High ambient temperature and child emergency and hospital visits in New York City

Li Niu, Maria Teresa Herrera, Blean Girma, Bian Liu, Leah Schinasi, Jane E. Clougherty, Perry E. Sheffield

Research output: Contribution to journalArticlepeer-review

5 Scopus citations


Background: Emerging literature has documented heat-related impacts on child health, yet few studies have evaluated the effects of heat among children of different age groups and comparing emergency department (ED) and hospitalisation risks. Objectives: To examine the differing associations between high ambient temperatures and risk of ED visits and hospitalisations among children by age group in New York City (NYC). Methods: We used New York Statewide Planning and Research Cooperative System (SPARCS) data on children aged 0–18 years admitted to NYC EDs (n = 2,252,550) and hospitals (n = 228,006) during the warm months (May-September) between 2005 and 2011. Using a time-stratified, case-crossover design, we estimated the risk of ED visits and hospitalisations associated with daily maximum temperature (Tmax) for children of all ages and by age group. Results: The average Tmax over the study period was 80.3°F (range 50°, 104°F). Tmax conferred the greatest risk of ED visits for children aged 0–4, with a 6-day cumulative excess risk of 2.4% (95% confidence interval [CI] 1.7, 3.0) per 13°F (ie interquartile range) increase in temperature. Children and adolescents 5–12 years (0.8%, 95% CI 0.1, 1.6) and 13–18 years (1.4%, 95% CI 0.6, 2.3) are also sensitive to heat. For hospitalisations, only adolescents 13–18 years had increased heat-related risk, with a cumulative excess risk of 7.9% (95% CI 2.0, 14.2) per 13°F increase in Tmax over 85°F. Conclusions: This urban study in NYC reinforces that young children are particularly vulnerable to effects of heat, but also demonstrates the sensitivity of older children and adolescents as well. These findings underscore the importance of focussing on children and adolescents in targeting heat illness prevention and emergency response activities, especially as global temperatures continue to rise.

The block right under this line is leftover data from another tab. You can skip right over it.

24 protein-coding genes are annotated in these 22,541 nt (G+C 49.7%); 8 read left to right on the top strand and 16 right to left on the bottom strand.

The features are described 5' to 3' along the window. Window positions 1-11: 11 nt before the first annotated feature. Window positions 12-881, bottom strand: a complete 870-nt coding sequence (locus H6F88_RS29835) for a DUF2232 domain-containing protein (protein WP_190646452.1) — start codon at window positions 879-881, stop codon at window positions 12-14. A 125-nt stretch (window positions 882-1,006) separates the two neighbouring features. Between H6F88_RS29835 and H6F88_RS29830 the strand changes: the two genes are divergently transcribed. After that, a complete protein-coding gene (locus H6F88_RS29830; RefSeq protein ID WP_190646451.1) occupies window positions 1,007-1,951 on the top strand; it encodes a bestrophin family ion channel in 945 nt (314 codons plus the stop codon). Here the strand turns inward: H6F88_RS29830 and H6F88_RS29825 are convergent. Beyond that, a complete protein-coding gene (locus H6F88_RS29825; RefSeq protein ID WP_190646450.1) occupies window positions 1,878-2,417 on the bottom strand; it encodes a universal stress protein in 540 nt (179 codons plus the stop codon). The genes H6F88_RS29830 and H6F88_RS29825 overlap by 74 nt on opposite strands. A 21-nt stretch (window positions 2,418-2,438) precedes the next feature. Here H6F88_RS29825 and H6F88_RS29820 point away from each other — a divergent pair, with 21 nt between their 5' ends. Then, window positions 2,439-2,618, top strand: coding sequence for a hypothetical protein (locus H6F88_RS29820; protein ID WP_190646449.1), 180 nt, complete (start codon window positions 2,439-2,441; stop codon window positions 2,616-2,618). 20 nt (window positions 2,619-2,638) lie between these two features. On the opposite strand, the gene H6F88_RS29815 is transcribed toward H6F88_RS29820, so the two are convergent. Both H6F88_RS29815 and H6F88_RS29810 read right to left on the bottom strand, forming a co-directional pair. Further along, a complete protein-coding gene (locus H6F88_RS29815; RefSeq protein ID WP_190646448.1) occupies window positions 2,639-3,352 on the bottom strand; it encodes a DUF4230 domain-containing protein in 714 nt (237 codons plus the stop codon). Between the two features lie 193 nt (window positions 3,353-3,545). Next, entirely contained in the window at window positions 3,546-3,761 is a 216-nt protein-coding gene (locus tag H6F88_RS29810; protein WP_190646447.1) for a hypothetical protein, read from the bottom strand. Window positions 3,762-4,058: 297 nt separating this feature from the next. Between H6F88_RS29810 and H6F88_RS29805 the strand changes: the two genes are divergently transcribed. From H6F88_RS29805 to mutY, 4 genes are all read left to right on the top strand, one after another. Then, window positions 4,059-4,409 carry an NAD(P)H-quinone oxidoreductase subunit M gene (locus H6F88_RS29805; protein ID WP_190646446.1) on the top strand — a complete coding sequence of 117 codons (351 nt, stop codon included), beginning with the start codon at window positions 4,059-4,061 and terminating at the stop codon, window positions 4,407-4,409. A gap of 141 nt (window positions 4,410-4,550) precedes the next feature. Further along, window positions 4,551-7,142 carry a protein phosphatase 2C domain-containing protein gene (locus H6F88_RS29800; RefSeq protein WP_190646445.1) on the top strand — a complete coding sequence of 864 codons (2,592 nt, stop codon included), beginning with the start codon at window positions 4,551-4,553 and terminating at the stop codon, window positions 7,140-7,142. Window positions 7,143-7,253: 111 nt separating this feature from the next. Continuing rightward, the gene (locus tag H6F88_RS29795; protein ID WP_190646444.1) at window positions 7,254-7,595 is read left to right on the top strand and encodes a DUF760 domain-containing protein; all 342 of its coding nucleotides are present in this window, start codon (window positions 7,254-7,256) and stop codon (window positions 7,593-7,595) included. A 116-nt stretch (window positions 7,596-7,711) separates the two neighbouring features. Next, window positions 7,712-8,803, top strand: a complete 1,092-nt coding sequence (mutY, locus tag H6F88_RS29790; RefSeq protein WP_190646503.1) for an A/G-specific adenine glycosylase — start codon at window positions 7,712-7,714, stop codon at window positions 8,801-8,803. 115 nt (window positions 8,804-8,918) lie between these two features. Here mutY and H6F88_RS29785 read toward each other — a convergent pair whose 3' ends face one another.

Original languageEnglish
Pages (from-to)36-44
Number of pages9
JournalPaediatric and Perinatal Epidemiology
Issue number1
StatePublished - Jan 2022


  • New York City
  • ambient temperature
  • children and adolescents
  • climate-sensitive exposures
  • emergency department visits
  • heat risk
  • hospitalisations
  • urban environments


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